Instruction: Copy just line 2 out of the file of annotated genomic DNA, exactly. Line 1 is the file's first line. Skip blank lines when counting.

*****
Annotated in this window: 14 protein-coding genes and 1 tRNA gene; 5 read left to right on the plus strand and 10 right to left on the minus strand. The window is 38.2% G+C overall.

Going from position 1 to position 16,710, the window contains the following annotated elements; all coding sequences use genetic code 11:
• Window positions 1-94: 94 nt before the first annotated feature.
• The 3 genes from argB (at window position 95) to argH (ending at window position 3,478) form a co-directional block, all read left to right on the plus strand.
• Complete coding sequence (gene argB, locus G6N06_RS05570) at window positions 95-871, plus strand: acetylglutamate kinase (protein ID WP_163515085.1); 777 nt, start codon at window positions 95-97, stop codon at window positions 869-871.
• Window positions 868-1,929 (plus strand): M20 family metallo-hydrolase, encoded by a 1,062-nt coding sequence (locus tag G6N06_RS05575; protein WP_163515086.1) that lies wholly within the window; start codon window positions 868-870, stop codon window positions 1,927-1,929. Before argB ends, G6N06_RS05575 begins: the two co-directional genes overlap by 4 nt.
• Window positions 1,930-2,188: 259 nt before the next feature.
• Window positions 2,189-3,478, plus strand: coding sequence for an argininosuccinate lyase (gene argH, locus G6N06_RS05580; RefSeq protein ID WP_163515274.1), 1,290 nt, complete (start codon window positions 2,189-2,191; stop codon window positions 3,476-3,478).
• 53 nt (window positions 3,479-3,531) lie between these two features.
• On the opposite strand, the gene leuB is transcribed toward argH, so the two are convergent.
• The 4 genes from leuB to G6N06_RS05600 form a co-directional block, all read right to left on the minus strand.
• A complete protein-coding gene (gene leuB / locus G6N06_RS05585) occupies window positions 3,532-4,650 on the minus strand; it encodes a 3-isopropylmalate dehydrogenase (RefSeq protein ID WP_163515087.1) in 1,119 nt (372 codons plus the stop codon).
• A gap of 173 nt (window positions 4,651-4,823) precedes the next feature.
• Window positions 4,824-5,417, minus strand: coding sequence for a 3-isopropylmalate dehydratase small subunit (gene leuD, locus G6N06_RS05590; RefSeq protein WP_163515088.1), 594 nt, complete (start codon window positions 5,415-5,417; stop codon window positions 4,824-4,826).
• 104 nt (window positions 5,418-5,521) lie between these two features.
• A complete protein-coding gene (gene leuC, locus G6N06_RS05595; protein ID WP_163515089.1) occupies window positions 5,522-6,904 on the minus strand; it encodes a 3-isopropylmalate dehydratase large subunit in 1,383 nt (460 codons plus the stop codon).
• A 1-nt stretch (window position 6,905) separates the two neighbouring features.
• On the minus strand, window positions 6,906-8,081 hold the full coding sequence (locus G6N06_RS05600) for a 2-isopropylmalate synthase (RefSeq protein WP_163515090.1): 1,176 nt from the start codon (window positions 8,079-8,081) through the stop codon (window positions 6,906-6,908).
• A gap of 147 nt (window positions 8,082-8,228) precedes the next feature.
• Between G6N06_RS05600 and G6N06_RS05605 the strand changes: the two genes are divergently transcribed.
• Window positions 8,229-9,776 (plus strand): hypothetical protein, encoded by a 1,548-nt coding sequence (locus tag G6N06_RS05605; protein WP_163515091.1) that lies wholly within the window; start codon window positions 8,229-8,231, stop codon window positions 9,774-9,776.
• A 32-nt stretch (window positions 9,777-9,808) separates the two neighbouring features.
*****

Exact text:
Going from position 1 to position 16,710, the window contains the following annotated elements; all coding sequences use genetic code 11: